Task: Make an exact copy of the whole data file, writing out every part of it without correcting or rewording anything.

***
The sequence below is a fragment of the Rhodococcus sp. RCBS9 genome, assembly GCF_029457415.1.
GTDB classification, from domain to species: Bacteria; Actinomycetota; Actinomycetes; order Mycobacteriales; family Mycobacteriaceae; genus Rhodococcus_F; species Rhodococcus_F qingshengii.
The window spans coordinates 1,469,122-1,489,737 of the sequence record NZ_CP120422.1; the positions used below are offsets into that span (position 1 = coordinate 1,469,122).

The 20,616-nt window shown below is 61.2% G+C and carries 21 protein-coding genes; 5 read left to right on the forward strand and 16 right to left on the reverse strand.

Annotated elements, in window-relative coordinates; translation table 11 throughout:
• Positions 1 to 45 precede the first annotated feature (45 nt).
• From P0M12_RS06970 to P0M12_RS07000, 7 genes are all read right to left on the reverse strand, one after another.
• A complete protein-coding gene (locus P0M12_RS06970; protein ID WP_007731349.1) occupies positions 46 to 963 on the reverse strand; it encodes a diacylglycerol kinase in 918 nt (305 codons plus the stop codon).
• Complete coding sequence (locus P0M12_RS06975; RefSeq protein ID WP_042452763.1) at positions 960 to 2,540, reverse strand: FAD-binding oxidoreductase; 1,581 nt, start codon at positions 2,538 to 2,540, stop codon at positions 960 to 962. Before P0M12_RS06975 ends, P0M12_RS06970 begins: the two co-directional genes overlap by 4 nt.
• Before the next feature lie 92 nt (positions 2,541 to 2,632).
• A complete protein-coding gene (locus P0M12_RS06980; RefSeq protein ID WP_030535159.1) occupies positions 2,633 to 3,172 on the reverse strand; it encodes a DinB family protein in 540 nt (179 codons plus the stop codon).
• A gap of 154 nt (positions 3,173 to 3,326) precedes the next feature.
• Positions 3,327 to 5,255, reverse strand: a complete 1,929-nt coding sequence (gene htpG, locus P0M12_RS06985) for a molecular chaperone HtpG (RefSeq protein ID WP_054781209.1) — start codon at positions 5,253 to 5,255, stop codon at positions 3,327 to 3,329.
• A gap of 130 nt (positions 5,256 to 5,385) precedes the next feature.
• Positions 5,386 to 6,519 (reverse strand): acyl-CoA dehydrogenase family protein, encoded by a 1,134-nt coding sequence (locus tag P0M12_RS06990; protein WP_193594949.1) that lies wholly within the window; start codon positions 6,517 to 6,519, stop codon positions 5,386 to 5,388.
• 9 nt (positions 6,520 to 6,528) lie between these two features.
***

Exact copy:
The sequence below is a fragment of the Rhodococcus sp. RCBS9 genome, assembly GCF_029457415.1.
GTDB classification, from domain to species: Bacteria; Actinomycetota; Actinomycetes; order Mycobacteriales; family Mycobacteriaceae; genus Rhodococcus_F; species Rhodococcus_F qingshengii.
The window spans coordinates 1,469,122-1,489,737 of the sequence record NZ_CP120422.1; the positions used below are offsets into that span (position 1 = coordinate 1,469,122).

The 20,616-nt window shown below is 61.2% G+C and carries 21 protein-coding genes; 5 read left to right on the forward strand and 16 right to left on the reverse strand.

Annotated elements, in window-relative coordinates; translation table 11 throughout:
• Positions 1 to 45 precede the first annotated feature (45 nt).
• From P0M12_RS06970 to P0M12_RS07000, 7 genes are all read right to left on the reverse strand, one after another.
• A complete protein-coding gene (locus P0M12_RS06970; protein ID WP_007731349.1) occupies positions 46 to 963 on the reverse strand; it encodes a diacylglycerol kinase in 918 nt (305 codons plus the stop codon).
• Complete coding sequence (locus P0M12_RS06975; RefSeq protein ID WP_042452763.1) at positions 960 to 2,540, reverse strand: FAD-binding oxidoreductase; 1,581 nt, start codon at positions 2,538 to 2,540, stop codon at positions 960 to 962. Before P0M12_RS06975 ends, P0M12_RS06970 begins: the two co-directional genes overlap by 4 nt.
• Before the next feature lie 92 nt (positions 2,541 to 2,632).
• A complete protein-coding gene (locus P0M12_RS06980; RefSeq protein ID WP_030535159.1) occupies positions 2,633 to 3,172 on the reverse strand; it encodes a DinB family protein in 540 nt (179 codons plus the stop codon).
• A gap of 154 nt (positions 3,173 to 3,326) precedes the next feature.
• Positions 3,327 to 5,255, reverse strand: a complete 1,929-nt coding sequence (gene htpG, locus P0M12_RS06985) for a molecular chaperone HtpG (RefSeq protein ID WP_054781209.1) — start codon at positions 5,253 to 5,255, stop codon at positions 3,327 to 3,329.
• A gap of 130 nt (positions 5,256 to 5,385) precedes the next feature.
• Positions 5,386 to 6,519 (reverse strand): acyl-CoA dehydrogenase family protein, encoded by a 1,134-nt coding sequence (locus tag P0M12_RS06990; protein WP_193594949.1) that lies wholly within the window; start codon positions 6,517 to 6,519, stop codon positions 5,386 to 5,388.
• 9 nt (positions 6,520 to 6,528) lie between these two features.